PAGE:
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Best and worst provinces for employment in South Africa

South Africa’s high unemployment statistics are affecting the country’s semigration patterns, as more people are moving to areas to look for opportunities that may be slightly more plentiful.

StatsSA’s most recently released Quarterly Labour Force Survey (QLFS) shows that South Africa’s unemployment rate is 31.9%.

This means that there are currently around 7.8 million active job seekers across South Africa’s nine provinces looking for work but remaining unemployed – a rate that sees the country topping the list for the highest unemployment statistics in the world.

This does not include the expanded unemployment rate, which includes those who have given up on finding work and dropped off the grid. A more accurate assessment would be that 41.2% of South Africa’s working-age population is unemployed.

Importantly, a major contributor (although not sole) to such high levels of unemployment is the fact that many young people have been disengaged from the labour market and are not building on their skills base through education and training.

According to Stats SA, the country’s youth (aged 15 to 34, not involved in education or training) remain vulnerable in the labour market.

While the QLFS results showed that the total number of unemployed youth decreased by 174,000 to 4.6 million over the quarter, the overall unemployment rate for the segment still sits at 43.4%.

Trend of South Africa’s official unemployment rate over the past 20 years. Graph: Trading Economics. Statistics: StatsSA

Best and worst provinces

The official and expanded unemployment rate remains high, consistently sitting at over 20% in all of South Africa’s nine provinces.

Large discrepancies between the official and expanded unemployment rate in provinces persist. For example, the North West, Mpumalanga, and Limpopo, the expanded unemployment rates sit at 51.2%, 46.7%, and 45.1%, respectively.

Province Population Unemployment rate Year-on-year
Eastern Cape 7.2 million 38.8% -3.6%
Free State 3.0 million 38.5% +4.7%
Gauteng 15.1 million 33.7% No change
KwaZulu-Natal 12.4 million 29.4% -1.2%
Limpopo 6.6 million 30.8% -0.2%
Mpumalanga 5.1 million 35.5% +0.4%
Northern Cape 1.4 million 26.3% -0.1%
North West 3.8 million 38.6% -0.4%
Western Cape 7.4 million 20.2% -4.3%
Statistics: StatsSA

Such high levels of unemployment in the country’s provinces mean that people are increasingly looking for work opportunities in different parts of the country.

According to the most recent census, Gauteng, the Western Cape, North West, Mpumalanga, and the Northern Cape were the only provinces that saw a positive net migration over the past ten years.

Gauteng and the Western Cape, two economic heavyweights in the country, received the bulk of migration in-flows. This can largely be attributed to these provinces offering the largest number of job vacancies in the country.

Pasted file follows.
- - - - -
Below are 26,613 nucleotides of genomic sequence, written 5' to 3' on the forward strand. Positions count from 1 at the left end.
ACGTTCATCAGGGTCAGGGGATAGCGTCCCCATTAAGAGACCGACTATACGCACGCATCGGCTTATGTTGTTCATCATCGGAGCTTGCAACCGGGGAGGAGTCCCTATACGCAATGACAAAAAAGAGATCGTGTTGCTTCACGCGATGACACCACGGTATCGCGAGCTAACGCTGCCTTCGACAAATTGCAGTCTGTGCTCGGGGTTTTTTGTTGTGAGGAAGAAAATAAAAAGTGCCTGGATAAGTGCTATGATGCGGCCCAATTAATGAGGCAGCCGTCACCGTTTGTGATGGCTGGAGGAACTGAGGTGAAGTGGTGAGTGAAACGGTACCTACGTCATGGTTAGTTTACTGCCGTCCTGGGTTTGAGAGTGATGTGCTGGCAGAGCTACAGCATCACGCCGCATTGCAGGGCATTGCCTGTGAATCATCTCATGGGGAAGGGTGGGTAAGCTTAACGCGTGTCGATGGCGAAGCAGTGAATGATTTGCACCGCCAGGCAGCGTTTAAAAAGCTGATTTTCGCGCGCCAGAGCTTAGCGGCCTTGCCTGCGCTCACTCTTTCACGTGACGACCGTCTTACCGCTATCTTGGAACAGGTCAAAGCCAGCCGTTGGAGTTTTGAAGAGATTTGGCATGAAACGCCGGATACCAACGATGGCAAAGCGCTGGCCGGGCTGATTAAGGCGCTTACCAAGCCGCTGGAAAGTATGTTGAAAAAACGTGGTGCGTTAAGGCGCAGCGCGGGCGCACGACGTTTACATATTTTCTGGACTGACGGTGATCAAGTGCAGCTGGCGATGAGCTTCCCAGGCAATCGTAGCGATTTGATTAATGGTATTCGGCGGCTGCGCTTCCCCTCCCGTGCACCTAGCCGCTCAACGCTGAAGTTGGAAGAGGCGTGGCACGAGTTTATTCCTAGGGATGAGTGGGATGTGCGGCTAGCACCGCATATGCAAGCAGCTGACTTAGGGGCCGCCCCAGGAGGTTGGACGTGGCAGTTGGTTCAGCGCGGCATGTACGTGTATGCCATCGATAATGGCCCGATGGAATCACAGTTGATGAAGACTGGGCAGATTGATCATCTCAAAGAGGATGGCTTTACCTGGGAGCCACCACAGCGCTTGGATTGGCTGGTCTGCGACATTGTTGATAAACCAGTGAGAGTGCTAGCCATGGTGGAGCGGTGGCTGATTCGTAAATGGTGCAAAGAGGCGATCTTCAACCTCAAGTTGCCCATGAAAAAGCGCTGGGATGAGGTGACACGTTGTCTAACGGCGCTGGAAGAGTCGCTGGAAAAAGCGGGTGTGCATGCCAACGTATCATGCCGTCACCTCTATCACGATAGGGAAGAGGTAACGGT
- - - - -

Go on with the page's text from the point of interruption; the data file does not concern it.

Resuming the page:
According to CareerJunction’s most recent Employment Insights report, Gauteng has the most employment opportunities in South Africa (51%), followed by the Western Cape (23%) and KwaZulu-Natal (10%).

Notably, while Gauteng has the most employment opportunities, it still has one of the highest unemployment rates in the country – showing exactly how challenging the job market is in the province.

Semigration patterns in South Africa. Source: The Outlier

Whilst all provinces showed some form of in- and out-flow, comparing the results between the two most recent censuses, Gauteng saw the largest numbers coming in from outside South Africa (+282,842), Limpopo (+161,877), KwaZulu-Natal (+100,052), and Mpumalanga (+70,811).

The Western Cape saw its largest influx from Gauteng (+25,780), the Eastern Cape (+60,082), and from outside South Africa (=110,641).

Limpopo recorded the largest negative net migration (more leaving than coming into the province) at -114,328, followed by the Eastern Cape at -62,629.

The semigration patterns can be linked to the access to (and lack of) job vacancies and economic opportunities in respective provinces.

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Recruitment opportunities per province. Source: CareerJunction

CareerJunction’s most recent report shows that the Western Cape and Gauteng show the lowest mobility of job seekers. This means that job seekers in these provinces show the lowest probability of seeking work in other provinces – linked to the province’s high employment opportunities compared to the rest of the country.

Ongoing urbanisation, fueled by economic stagnation and scarce job opportunities, drives people to provincial economic hubs – mainly Gauteng and the Western Cape.

The fewer employment and economic opportunities in a province, the more likely job seekers are to migrate to the provinces that have more abundant economic opportunities.


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